Liquidity Transformation in Asset Management: Evidence from the Cash Holdings of Mutual Funds

with Adi Sunderam

Joint winner of the ESRB research prize in memory of Ieke van den Burg, 2016.

Abstract: We study liquidity transformation in mutual funds using a novel data set on their cash holdings. To provide investors with claims that are more liquid than the underlying assets, funds engage in substantial liquidity management. Specifically, they hold substantial amounts of cash, which they use to accommodate inflows and outflows rather than transacting in the underlying portfolio assets. This is particularly true for funds with illiquid assets and at times of low market liquidity. We provide evidence suggesting that mutual funds’ cash holdings are not large enough to fully mitigate price impact externalities created by the liquidity transformation they engage in.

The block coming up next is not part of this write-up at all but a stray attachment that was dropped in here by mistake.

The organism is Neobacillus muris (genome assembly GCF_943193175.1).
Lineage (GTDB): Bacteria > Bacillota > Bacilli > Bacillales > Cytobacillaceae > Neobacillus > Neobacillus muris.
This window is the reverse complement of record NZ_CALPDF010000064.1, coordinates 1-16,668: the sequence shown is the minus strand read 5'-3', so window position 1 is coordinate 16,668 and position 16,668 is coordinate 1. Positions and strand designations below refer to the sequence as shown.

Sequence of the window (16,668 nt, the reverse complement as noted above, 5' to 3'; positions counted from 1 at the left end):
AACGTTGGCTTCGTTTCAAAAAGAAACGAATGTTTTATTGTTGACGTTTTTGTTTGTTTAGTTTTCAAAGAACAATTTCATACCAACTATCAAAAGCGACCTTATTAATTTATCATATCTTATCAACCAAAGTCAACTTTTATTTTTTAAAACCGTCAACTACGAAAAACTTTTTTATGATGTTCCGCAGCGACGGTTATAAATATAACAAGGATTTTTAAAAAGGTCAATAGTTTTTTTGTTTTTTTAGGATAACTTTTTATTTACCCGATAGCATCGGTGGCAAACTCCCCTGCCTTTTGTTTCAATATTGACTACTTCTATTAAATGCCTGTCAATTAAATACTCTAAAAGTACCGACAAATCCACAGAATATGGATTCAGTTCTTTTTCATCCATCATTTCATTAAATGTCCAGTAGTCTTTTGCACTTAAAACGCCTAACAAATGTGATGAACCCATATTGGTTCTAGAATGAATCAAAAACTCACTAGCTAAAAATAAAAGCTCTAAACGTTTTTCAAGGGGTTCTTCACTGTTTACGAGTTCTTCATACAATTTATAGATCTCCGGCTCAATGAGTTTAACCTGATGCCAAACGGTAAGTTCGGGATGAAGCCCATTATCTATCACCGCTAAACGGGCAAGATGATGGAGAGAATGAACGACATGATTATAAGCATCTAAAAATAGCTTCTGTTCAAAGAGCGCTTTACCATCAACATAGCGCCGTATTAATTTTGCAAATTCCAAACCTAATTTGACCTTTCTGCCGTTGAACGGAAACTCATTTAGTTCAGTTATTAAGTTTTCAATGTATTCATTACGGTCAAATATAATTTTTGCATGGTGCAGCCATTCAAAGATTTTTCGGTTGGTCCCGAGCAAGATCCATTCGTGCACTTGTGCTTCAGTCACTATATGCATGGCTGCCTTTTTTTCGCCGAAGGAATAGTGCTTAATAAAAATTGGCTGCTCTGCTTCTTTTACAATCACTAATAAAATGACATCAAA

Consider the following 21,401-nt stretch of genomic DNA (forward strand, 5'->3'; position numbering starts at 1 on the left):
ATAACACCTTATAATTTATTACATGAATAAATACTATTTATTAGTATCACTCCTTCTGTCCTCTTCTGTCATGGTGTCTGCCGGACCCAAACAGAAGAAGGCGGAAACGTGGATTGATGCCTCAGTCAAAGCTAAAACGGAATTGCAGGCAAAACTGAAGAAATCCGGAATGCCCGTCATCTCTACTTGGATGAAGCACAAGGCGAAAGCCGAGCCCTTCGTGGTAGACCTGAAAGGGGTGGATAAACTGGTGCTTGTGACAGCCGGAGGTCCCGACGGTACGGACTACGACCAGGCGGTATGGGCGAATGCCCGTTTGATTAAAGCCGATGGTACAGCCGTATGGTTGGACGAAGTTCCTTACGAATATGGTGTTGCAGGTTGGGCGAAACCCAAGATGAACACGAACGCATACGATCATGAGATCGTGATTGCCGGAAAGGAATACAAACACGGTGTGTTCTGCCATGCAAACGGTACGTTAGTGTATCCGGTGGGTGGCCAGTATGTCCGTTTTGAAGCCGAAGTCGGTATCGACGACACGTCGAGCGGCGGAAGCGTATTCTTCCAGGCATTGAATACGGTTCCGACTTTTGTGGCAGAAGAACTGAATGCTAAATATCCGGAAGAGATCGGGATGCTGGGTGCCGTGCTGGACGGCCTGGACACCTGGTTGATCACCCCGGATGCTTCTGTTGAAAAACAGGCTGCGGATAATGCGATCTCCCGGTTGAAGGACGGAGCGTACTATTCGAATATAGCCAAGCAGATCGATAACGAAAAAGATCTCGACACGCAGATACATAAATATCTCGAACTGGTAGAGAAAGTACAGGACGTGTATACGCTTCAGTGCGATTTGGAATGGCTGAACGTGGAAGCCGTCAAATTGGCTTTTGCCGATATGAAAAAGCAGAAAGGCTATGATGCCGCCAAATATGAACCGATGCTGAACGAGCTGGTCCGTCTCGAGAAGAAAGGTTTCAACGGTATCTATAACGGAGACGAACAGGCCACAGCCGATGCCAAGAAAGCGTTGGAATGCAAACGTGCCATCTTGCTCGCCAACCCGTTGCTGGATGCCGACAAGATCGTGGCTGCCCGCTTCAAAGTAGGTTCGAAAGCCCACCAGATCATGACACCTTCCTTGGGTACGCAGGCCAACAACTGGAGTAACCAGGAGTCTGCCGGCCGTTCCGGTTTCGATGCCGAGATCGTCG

Presentation at the NBER Conference on New Developments in Long-Term Asset Management

Presentation at the First ESRB Annual Conference


Why Do Firms Borrow Directly from Nonbanks?

with Isil Erel and Robert Prilmeier

accepted at the Review of Financial Studies

Abstract: Analyzing hand-collected credit agreements data for a random sample of middle-market firms during 2010-2015, we find that a third of all loans is extended directly by nonbank financial intermediaries. Nonbanks lend to less profitable and more levered firms that undergo larger changes in size around loan origination. The probability of borrowing from a nonbank jumps by 34% as EBITDA falls below zero, an effect that is largely due to bank regulation. Controlling for firm and loan characteristics, nonbank loans carry 190 basis points higher interest rates, suggesting that access to funding, rather than prices, is why firms borrow from nonbanks.

Mutual Funds as Venture Capitalists? Evidence from Unicorns

with Josh Lerner and Yao Zeng

Review of Financial Studies 34(5): 2362-2410